On one hand, the students and instructor should have checked which formats are accepted and made sure they used the right ones. On the other hand, the examiners should have told them about the problem instead of just failing everyone. A good upload system blocks unacceptable formats, but these would have been sent in a single archive or mailed on CD. Looking at previous years' entries (under "Getting the standard right") shows that they are major projects with multiple resources, including a web site. That can't reasonably be submitted through a form in a browser.
Locking a file is easy. So is unlocking the file. Locking a file such that anyone can read it, but no one can unlock it, even when copied to other computers possibly running different operating systems, is not at all easy. If you actually read past the first sentence, you'd see that they have *programs* that can read but not modify .ppt and .xls files, even if the file itself is editable. There is no program that can read but not edit .doc files, so they cannot guarantee the integrity of .doc files, thus they can not accept .doc files.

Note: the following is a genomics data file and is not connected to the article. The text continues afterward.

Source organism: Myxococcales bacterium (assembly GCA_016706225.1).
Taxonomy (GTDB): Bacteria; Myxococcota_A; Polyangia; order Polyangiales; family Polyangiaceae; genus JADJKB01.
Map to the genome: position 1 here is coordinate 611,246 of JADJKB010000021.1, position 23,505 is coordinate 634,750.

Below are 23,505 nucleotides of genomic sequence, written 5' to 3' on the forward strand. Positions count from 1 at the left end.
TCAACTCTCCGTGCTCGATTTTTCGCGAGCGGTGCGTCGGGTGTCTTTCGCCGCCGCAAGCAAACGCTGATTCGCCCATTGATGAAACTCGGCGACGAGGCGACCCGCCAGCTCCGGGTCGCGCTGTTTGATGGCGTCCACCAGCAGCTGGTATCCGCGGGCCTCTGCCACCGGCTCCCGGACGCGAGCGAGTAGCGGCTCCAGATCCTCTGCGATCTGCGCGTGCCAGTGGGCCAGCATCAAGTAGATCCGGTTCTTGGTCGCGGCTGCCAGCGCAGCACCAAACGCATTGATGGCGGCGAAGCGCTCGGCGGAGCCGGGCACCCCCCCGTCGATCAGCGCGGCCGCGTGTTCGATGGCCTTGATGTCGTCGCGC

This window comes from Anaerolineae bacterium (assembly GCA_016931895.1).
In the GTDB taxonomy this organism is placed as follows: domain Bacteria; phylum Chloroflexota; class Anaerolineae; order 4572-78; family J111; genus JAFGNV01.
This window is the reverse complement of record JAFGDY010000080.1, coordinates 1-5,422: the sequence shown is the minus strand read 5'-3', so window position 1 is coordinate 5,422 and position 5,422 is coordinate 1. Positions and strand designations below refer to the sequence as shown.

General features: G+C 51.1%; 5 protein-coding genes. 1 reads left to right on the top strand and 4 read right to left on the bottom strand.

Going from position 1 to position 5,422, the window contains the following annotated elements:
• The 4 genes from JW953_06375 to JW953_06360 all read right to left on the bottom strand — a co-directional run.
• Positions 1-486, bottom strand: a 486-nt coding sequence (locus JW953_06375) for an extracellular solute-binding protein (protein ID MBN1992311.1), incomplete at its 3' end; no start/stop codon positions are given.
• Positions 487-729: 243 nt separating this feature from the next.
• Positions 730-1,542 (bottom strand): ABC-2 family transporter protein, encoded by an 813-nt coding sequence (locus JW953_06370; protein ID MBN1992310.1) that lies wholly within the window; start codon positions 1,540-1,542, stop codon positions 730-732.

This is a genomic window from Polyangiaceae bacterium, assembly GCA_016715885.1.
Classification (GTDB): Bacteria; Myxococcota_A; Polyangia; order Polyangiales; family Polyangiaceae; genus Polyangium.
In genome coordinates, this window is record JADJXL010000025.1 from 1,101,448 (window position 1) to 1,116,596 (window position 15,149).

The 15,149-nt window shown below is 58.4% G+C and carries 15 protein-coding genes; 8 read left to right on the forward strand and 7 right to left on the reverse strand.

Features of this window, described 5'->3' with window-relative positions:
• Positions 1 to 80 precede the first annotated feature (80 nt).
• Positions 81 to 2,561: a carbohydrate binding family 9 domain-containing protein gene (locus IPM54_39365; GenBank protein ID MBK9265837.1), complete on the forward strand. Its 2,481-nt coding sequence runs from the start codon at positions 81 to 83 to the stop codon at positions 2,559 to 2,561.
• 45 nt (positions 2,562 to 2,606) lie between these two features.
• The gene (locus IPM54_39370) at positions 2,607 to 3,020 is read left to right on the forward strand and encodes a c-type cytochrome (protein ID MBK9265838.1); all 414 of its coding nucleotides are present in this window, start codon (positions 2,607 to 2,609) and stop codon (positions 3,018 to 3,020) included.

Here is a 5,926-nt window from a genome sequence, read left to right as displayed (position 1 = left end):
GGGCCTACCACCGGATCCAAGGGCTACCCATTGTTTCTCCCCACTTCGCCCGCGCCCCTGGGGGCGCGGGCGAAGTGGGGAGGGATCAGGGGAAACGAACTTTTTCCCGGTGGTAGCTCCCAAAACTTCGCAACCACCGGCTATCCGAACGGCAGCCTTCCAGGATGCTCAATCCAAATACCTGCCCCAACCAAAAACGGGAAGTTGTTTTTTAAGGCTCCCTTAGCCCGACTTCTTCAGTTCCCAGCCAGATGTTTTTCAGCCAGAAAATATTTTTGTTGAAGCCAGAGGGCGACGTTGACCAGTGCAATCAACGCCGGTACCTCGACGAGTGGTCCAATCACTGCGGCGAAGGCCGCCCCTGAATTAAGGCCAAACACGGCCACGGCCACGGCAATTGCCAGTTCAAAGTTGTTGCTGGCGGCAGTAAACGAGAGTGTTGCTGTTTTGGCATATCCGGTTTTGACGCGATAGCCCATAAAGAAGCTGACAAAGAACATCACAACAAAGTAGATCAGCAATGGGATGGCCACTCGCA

censored has it exactly right. The list looks strange and arbitrary at first, but they're actually limited by what *viewer* apps exist, and those determine what file formats they can use. Hence Acrobat Reader, Excel/Powerpoint/Mediator/Openmind Viewers, rather than the full version. There are no programs that can only read text files, so no .doc, .txt, .rtf, etc.